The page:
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Im new to the block programming in ios, Ive read many guides and they say, things get retained in a block, and I write a demo to test the retain cycle they mentioned.

header file:

typedef NSString* (^MyBlock)(void);

@interface DetailViewController : UIViewController <UISplitViewControllerDelegate>

    UIView * testView;

    SubDetailViewController * tSubDetailViewController;

    NSMutableArray * array;

    MyBlock block1;


m file: in viewDidLoad:

array = [[NSMutableArray alloc] init];

block1 = ^(void){

    [array addObject:@"23"];

    [self btn2Touch:nil];

    return @"3";
NSLog(@"self after block retainCount -> %d",self.retainCount);
NSLog(@"array after block  retainCount -> %d",array.retainCount);


[array release];

I thought the array and self will be retained, retatinCount +1; but whether I do self.block1(), or not, the retainCount not +1, everything seems fine, array could be released,when pop the view controller, self release normally.

do I miss something with guides? so curious abt this situation. anyone could give me a code of retain cycle with block?

share|improve this question
I read another question,stackoverflow.com/questions/8502520/… Bbum says "Blocks only retain captured objects when the block is copied. Thus, self won't be retained by the block in that example." I will have a try. – nickyu Aug 16 '13 at 3:31
I tried [self.block1 copy] and self is retained (+1), and array.retaincount is still 1 – nickyu Aug 16 '13 at 4:02
array is not captured by the block. Only self is. array is an instance variable, so anywhere array appears by itself, it is implicitly self->array. Only local variables can be "captured". – newacct Aug 16 '13 at 9:24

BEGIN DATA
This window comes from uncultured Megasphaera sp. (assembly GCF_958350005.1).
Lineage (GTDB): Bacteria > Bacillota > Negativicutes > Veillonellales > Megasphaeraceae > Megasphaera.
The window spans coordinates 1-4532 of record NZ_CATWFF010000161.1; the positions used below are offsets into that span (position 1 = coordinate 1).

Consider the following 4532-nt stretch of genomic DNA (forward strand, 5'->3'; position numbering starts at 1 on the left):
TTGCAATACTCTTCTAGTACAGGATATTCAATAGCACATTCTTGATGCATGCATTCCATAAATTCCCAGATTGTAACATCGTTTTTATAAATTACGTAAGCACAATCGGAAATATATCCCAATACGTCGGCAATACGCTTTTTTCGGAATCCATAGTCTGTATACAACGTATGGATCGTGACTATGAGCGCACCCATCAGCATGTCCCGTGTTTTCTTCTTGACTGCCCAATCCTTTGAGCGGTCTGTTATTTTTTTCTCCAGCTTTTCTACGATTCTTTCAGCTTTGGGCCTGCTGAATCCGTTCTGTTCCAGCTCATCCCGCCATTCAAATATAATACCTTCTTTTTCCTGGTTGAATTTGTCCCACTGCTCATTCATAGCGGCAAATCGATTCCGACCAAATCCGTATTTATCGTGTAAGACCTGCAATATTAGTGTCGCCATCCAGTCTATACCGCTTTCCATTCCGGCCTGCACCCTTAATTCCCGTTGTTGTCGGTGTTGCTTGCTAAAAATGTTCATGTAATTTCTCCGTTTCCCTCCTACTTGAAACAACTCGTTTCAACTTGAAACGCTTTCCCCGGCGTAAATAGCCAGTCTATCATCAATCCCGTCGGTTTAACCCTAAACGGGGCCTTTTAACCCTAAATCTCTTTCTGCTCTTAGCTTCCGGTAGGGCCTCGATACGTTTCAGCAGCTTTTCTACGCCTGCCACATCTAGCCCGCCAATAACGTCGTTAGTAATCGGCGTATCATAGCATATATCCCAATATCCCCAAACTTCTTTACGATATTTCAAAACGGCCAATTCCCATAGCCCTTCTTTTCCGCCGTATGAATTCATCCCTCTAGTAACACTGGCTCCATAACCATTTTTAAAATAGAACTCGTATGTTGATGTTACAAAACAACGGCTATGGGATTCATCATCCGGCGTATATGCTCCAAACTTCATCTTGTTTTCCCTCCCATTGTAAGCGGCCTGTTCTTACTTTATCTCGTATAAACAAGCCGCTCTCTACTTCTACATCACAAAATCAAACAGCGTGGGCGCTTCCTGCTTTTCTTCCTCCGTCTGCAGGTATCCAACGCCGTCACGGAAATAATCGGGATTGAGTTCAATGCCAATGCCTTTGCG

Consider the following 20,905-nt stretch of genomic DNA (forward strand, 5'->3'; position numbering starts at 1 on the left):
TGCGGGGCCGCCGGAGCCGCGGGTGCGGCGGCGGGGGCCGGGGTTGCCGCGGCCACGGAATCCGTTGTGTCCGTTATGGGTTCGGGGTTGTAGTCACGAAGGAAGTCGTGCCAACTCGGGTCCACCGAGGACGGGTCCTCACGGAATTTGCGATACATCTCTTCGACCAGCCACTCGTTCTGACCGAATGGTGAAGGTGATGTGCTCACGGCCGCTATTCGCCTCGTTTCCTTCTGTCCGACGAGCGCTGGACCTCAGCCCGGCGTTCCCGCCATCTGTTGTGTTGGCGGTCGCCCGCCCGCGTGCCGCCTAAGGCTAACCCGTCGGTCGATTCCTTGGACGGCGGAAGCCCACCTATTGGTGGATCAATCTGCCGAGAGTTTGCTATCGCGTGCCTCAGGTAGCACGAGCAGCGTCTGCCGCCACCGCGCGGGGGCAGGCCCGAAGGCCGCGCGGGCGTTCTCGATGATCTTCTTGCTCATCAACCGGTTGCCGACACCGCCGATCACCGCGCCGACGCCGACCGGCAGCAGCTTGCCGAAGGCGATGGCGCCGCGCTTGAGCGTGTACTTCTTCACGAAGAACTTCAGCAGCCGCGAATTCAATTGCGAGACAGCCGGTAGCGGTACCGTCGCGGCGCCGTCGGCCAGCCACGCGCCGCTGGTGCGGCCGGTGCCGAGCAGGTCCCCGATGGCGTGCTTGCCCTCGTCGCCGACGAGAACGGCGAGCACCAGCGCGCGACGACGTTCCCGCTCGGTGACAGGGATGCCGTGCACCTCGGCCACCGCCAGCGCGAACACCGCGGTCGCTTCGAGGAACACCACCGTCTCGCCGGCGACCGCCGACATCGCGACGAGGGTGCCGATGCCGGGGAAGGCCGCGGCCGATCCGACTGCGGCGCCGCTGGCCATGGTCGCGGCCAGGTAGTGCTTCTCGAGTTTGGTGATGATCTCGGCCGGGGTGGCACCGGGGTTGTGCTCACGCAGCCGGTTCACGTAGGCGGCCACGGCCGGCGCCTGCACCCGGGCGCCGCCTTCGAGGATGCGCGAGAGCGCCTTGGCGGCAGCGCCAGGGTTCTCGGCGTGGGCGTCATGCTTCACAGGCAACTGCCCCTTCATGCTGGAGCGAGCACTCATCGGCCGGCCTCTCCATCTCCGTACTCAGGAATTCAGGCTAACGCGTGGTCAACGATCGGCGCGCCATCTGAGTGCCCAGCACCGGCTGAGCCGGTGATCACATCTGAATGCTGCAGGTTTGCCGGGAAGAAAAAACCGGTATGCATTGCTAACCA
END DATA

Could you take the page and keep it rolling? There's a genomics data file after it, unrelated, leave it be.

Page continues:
I think mrc is not recommended. – frank Mar 26 '15 at 13:03

Blocks retain their captured variables when the block is copied. Since you are using MRC, the compiler does not do anything automatically. You are assigning the block literal directly to the instance variable block1 (not through a property or something), so no copying is done.

This is incorrect use of blocks, because any time where you store a block (e.g. in an instance variable) in a place that will out-live the current scope, you must copy it. Block literals are only valid in the scope they are defined in. This is because blocks may start out on the stack, and must be copied to be moved into the heap; otherwise, they are destroyed at the end of the scope. So if you try to use the block pointed to by block1 after this function is done, bad things will probably happen.

So if you had used blocks correctly, you would have copied the block, thus the block would retain self. In addition, as an instance variable, the block should also be retained by self, in order to follow memory management rules. So you have a retain cycle.

share|improve this answer
Thanks newacct, more clear now.~ – nickyu Aug 19 '13 at 6:36

This block is in stack, a block in stack will not retain object in its body. Instead, a block in heap, will retain object in its body.

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